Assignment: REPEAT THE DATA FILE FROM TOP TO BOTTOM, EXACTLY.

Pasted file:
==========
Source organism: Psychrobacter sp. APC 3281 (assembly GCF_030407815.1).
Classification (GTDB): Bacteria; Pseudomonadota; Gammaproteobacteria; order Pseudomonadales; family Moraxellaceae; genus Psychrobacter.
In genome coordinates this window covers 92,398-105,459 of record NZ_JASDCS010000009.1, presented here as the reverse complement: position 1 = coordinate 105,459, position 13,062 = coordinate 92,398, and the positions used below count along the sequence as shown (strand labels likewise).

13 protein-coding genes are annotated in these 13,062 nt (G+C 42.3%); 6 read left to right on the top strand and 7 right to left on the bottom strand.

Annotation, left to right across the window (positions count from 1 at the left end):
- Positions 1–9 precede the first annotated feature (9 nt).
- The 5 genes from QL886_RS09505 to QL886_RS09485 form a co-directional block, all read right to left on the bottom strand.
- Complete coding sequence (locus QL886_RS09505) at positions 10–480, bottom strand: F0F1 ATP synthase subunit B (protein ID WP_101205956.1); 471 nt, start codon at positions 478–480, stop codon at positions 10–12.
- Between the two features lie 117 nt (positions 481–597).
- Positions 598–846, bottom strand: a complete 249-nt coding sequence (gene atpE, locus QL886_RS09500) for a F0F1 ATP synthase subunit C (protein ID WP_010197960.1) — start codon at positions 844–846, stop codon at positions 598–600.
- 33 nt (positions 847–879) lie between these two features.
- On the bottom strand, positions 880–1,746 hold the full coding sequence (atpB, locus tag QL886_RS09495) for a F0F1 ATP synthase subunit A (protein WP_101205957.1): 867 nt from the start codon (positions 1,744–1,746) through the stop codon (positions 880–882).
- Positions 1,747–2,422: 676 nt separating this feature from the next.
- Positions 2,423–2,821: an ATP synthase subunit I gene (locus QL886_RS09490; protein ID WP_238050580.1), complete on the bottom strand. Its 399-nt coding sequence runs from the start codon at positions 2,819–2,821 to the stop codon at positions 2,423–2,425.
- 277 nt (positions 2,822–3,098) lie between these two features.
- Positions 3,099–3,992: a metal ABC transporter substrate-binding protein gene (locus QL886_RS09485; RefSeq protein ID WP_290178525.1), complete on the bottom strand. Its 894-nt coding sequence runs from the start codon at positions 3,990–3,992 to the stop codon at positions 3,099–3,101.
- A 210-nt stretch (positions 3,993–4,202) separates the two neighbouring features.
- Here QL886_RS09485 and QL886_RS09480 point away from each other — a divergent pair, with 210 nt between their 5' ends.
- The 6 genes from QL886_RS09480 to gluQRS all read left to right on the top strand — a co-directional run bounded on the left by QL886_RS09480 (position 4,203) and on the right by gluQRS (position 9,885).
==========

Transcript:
Source organism: Psychrobacter sp. APC 3281 (assembly GCF_030407815.1).
Classification (GTDB): Bacteria; Pseudomonadota; Gammaproteobacteria; order Pseudomonadales; family Moraxellaceae; genus Psychrobacter.
In genome coordinates this window covers 92,398-105,459 of record NZ_JASDCS010000009.1, presented here as the reverse complement: position 1 = coordinate 105,459, position 13,062 = coordinate 92,398, and the positions used below count along the sequence as shown (strand labels likewise).

13 protein-coding genes are annotated in these 13,062 nt (G+C 42.3%); 6 read left to right on the top strand and 7 right to left on the bottom strand.

Annotation, left to right across the window (positions count from 1 at the left end):
- Positions 1–9 precede the first annotated feature (9 nt).
- The 5 genes from QL886_RS09505 to QL886_RS09485 form a co-directional block, all read right to left on the bottom strand.
- Complete coding sequence (locus QL886_RS09505) at positions 10–480, bottom strand: F0F1 ATP synthase subunit B (protein ID WP_101205956.1); 471 nt, start codon at positions 478–480, stop codon at positions 10–12.
- Between the two features lie 117 nt (positions 481–597).
- Positions 598–846, bottom strand: a complete 249-nt coding sequence (gene atpE, locus QL886_RS09500) for a F0F1 ATP synthase subunit C (protein ID WP_010197960.1) — start codon at positions 844–846, stop codon at positions 598–600.
- 33 nt (positions 847–879) lie between these two features.
- On the bottom strand, positions 880–1,746 hold the full coding sequence (atpB, locus tag QL886_RS09495) for a F0F1 ATP synthase subunit A (protein WP_101205957.1): 867 nt from the start codon (positions 1,744–1,746) through the stop codon (positions 880–882).
- Positions 1,747–2,422: 676 nt separating this feature from the next.
- Positions 2,423–2,821: an ATP synthase subunit I gene (locus QL886_RS09490; protein ID WP_238050580.1), complete on the bottom strand. Its 399-nt coding sequence runs from the start codon at positions 2,819–2,821 to the stop codon at positions 2,423–2,425.
- 277 nt (positions 2,822–3,098) lie between these two features.
- Positions 3,099–3,992: a metal ABC transporter substrate-binding protein gene (locus QL886_RS09485; RefSeq protein ID WP_290178525.1), complete on the bottom strand. Its 894-nt coding sequence runs from the start codon at positions 3,990–3,992 to the stop codon at positions 3,099–3,101.
- A 210-nt stretch (positions 3,993–4,202) separates the two neighbouring features.
- Here QL886_RS09485 and QL886_RS09480 point away from each other — a divergent pair, with 210 nt between their 5' ends.
- The 6 genes from QL886_RS09480 to gluQRS all read left to right on the top strand — a co-directional run bounded on the left by QL886_RS09480 (position 4,203) and on the right by gluQRS (position 9,885).